“I want to reassure you that your meals will not be the same as the rest of campus. The budget that we’ve allocated for each of your meals is much more than the average meal cost for NUS students, and as such, you should expect a higher quality dining experience,” Dr Owen wrote.
Yale-NUS charges students $4525 for the upcoming semester prior to financial aid. This is $292 higher than NUS College residential fees of $172 a week for 18 weeks and dining fees of about $1137 charged to its students on the Yale-NUS campus, according to a Straits Times article documenting a NUS-wide fee increase.
The College also subsidizes student meals considerably. In 2019, Executive Vice President of Administration Kristen Lynas spoke at a College-wide town hall that students were only charged 40% of the total cost of meals available.
We do not yet know if the subsidy has increased or if Yale-NUS is affected by meal plan price hikes across other NUS residential locations, which can be as high as 40%. Students will not be given bills higher than that in their year of admission under the College’s fee policies.
Student Sentiments and Complaints Regarding Changes
On August 14, students began flooding the “YNC help! I need…” chat with more concerns about the dining hall meal and the meal plan itself. Previously, it had garnered a similar buzz after Dr Owen and Serene Tam (Cendana College Manager)’s emails regarding the details of the new dining hall plan.
Alongside numerous other complaints, many students have noticed the similarity between the meals at Yale-NUS (Elm and Cendana) and NUSC (Saga and Cinnamon).
In the aforementioned groupchat, Amogh N. Agarwal (Class of ‘24) had sent, “Hi folks…it also seems to me that elm food might be the same as NUSC food in saga.…” Other students echoed this idea for later meals, like Jenelle Lee (Class of ‘24) who quickly added that, “also saw that dinner for elm and saga looked pretty much if not exactly the same…isn’t nusc supposed to be on a diff meal plan.”
NUS, Caterer Responsive to Feedback: Student Affairs Office
Dr Owen told The Octant that the SAO had been independently aware of the issue at the start of the week and had been communicating with NUS and Smorgasbord, the caterer.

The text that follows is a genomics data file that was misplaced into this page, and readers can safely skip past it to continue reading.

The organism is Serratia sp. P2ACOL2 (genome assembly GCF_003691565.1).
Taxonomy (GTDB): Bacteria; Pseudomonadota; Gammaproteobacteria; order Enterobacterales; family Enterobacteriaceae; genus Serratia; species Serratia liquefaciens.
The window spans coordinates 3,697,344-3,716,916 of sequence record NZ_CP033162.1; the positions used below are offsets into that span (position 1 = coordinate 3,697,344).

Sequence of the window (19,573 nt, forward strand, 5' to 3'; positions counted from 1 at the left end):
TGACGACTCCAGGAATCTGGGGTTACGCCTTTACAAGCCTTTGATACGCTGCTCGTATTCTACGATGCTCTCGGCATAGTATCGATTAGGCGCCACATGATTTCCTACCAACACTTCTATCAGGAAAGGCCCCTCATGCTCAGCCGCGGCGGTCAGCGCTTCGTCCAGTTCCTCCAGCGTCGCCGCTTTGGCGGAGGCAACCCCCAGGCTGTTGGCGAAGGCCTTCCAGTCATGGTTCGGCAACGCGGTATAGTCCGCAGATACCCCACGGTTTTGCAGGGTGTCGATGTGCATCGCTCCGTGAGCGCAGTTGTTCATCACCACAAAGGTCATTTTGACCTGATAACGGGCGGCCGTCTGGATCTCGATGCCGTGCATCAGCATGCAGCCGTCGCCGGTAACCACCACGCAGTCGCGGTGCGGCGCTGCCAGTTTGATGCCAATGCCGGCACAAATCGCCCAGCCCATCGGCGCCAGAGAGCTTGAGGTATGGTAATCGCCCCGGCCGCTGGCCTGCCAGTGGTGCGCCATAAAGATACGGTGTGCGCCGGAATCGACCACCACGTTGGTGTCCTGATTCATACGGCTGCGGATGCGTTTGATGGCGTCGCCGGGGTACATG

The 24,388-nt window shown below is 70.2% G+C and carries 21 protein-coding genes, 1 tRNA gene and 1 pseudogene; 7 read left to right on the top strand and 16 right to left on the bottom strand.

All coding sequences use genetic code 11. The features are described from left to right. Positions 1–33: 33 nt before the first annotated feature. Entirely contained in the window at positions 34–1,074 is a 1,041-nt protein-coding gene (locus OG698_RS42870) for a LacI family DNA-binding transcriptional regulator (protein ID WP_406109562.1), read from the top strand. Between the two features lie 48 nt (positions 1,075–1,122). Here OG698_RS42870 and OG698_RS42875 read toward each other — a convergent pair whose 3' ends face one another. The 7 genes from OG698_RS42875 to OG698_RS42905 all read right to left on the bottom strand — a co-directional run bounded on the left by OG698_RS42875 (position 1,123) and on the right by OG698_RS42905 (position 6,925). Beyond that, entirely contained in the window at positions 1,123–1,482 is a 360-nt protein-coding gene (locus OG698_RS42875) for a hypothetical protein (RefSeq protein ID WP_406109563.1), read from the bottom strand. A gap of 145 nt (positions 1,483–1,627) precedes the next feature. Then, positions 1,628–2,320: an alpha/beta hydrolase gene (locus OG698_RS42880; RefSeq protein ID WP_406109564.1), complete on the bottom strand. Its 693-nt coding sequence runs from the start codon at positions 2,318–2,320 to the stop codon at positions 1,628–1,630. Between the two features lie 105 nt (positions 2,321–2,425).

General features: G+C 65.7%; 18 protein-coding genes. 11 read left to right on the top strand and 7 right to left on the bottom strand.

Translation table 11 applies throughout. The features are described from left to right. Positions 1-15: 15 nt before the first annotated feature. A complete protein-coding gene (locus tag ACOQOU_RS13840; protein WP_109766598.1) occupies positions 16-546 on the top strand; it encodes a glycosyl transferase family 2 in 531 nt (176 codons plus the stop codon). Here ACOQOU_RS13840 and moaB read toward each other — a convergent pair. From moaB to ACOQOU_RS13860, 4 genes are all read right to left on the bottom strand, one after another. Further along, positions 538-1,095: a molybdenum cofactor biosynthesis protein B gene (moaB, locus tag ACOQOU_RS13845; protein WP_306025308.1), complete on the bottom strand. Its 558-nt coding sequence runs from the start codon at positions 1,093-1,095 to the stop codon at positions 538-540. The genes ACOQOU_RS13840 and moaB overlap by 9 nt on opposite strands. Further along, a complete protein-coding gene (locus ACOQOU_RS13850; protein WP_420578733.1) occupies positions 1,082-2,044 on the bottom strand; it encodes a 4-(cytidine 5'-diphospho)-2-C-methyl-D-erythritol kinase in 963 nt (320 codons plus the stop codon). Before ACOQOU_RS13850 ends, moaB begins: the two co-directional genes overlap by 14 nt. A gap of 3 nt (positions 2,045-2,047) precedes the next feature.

“We became aware of this on Monday night and a member of our team reached out to NUS immediately,” wrote Dr Owen in an email responding to Octant queries, “NUS has been highly responsive and quickly provided us with a response and plan of action to improve the dining experience for us.”
When asked to elaborate on funding differences, Dr Owen said that Yale-NUS and NUS College operate on different billing models “due to differences in our curriculum, campus life, and amenities. The dining model at YNC is also different because we provide lunches and pay our food vendors a higher rate to ensure that quality food and service is provided.”
She attributed Smorgasbord’s errors to unfamiliarity as the new caterer adjusts to operating within a new college. “As discussed during the Town Hall, each new vendor needs a bit of time to acclimate to their roles and Smorgasbord has been using our feedback to change the menu to better meet our needs,” she wrote, “I am pleased that we have been seeing positive adjustments every time feedback has been shared.”
Town Hall attendees were told they could see improvements reflected by the end of Instructional Week 4, and Owen said the SAO would continue to liaise with Smorgasbord and NUS according to feedback.
“We will continue to push for more changes in the dining hall to reflect the quality of food expected, if quality and service levels do consistently fall below our expectations, we will consider making changes to the contract,” she wrote.